Working Paper Article Version 1 This version is not peer-reviewed

Lung Damage Mechanisms For COVID-19 and Other Lung Infections, and Driving Force in Leukecyte Recruitment and Migration

Version 1 : Received: 8 September 2020 / Approved: 9 September 2020 / Online: 9 September 2020 (11:32:55 CEST)

How to cite: Wu, J.; Zha, P. Lung Damage Mechanisms For COVID-19 and Other Lung Infections, and Driving Force in Leukecyte Recruitment and Migration. Preprints 2020, 2020090209 Wu, J.; Zha, P. Lung Damage Mechanisms For COVID-19 and Other Lung Infections, and Driving Force in Leukecyte Recruitment and Migration. Preprints 2020, 2020090209

Abstract

To understand lung damage caused by COVID-19, we deduced two-phase lung damage mechanisms. After the lungs are infected with SARS-CoV-2 virus, the affected lung tissue swells and surface properties of pulmonary capillaries change, resulting in an increased flow resistance of affected capillaries. If a sufficient number of capillaries are affected by the infection, the swelling and increased cell wall adhesion collectively raise pulmonary vascular resistance. The increased vascular resistance further increases the dwell times of WBCs in affected capillaries and nearly capillaries. When pulmonary pressure is sufficiently higher, WBCs are forced to squeeze into interstitial spaces or alveolar spaces when local pressures are higher than what the capillaries can withstand. When more and more WBCs are dynamically retained, the flow resistance of more capillaries rises, pulmonary vascular resistance rises, and pulmonary pressure rises. The rise in the pulmonary pressure in turn results in elevated capillary pressures. When capillary pressures around the alveoli are sufficiently high, they cause interstitial pressures to change from normally negative values to positive values. The positive pressures cause fluid leakage to the alveolar space and thus degrade lung function. Tissue swelling, and occupation of WBCs in interstitial spaces and alveolar spaces further reduce compressible volume, and thus cause further rise in the pulmonary vascular resistance and pulmonary pressure. When the pulmonary pressure has reached a critical point as in the second phase, the blood breaks capillary walls and squeezes through interstitial spaces to reach alveolar spaces, resulting in irreversible lung damages. The available free volume in the thorax cage, organ usable capacities, temperature and humid are expected to have great impacts on degree of lung damages. The free volume in the thorax cage, lung usable surplus capacity, and other organ usable capacities determine the arrival time of last-phase irreversible damage. The mechanisms imply that the top priority for protecting lungs is maintaining pulmonary micro-circulation and preserving organ functions in the entire disease course while controlling viral reproduction should be stressed in the earliest time possible. The mechanisms also explain leukecytes are recruited and migrated into inflamed tissues by increasing their dwell times caused by increased local flow resistance.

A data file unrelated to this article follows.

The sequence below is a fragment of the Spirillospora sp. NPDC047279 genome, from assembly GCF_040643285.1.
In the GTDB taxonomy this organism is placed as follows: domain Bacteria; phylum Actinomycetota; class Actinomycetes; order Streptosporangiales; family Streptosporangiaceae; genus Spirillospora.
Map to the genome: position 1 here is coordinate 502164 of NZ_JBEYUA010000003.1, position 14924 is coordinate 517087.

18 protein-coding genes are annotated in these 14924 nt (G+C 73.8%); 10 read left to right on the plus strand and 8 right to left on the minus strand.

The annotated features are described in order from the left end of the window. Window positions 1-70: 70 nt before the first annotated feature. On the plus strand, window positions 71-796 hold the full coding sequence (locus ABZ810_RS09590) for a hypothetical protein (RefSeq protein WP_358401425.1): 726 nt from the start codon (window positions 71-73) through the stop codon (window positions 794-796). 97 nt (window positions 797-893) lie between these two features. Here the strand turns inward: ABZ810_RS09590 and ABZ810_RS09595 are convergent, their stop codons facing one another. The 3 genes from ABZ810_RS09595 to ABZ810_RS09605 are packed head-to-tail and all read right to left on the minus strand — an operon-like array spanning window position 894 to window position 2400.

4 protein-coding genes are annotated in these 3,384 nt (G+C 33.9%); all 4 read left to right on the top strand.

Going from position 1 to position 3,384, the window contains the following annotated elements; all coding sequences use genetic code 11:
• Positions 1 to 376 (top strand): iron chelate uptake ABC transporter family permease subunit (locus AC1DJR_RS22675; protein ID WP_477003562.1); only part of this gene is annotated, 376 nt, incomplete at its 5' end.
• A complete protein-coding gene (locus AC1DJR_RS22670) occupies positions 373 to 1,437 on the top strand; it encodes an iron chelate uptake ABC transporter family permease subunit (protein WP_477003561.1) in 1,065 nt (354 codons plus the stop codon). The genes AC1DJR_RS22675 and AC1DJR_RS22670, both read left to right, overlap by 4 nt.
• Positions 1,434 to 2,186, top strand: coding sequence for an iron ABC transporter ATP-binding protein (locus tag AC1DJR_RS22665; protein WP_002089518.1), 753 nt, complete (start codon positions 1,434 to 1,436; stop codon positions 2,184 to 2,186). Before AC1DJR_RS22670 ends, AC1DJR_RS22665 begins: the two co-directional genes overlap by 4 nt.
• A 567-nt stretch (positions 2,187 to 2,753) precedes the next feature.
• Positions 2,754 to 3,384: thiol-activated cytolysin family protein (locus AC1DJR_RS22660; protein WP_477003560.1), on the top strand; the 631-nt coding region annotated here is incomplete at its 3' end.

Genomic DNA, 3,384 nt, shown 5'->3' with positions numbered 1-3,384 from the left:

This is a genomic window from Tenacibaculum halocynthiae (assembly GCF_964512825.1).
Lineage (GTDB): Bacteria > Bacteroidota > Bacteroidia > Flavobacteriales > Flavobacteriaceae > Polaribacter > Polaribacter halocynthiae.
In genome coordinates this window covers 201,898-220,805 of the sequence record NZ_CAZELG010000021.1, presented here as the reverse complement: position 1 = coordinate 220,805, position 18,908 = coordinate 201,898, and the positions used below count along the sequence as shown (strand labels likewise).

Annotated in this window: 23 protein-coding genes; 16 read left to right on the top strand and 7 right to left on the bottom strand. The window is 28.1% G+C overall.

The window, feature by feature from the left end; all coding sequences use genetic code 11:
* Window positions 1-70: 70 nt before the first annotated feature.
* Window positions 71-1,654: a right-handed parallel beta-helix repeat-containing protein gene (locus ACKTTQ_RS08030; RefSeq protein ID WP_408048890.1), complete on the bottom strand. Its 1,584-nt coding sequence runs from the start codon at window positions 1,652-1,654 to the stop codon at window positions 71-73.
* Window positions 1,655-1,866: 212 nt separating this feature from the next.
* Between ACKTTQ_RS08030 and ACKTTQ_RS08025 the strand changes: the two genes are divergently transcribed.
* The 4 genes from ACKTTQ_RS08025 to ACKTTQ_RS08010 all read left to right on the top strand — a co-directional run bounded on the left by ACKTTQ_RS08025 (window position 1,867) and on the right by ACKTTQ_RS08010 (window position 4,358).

Subject Areas

SARS-CoV-2 COVID-19; lung damage mechanisms; leukecyte recruitment; viral infection; immune response; temperature and humidity; interstitial pressure change

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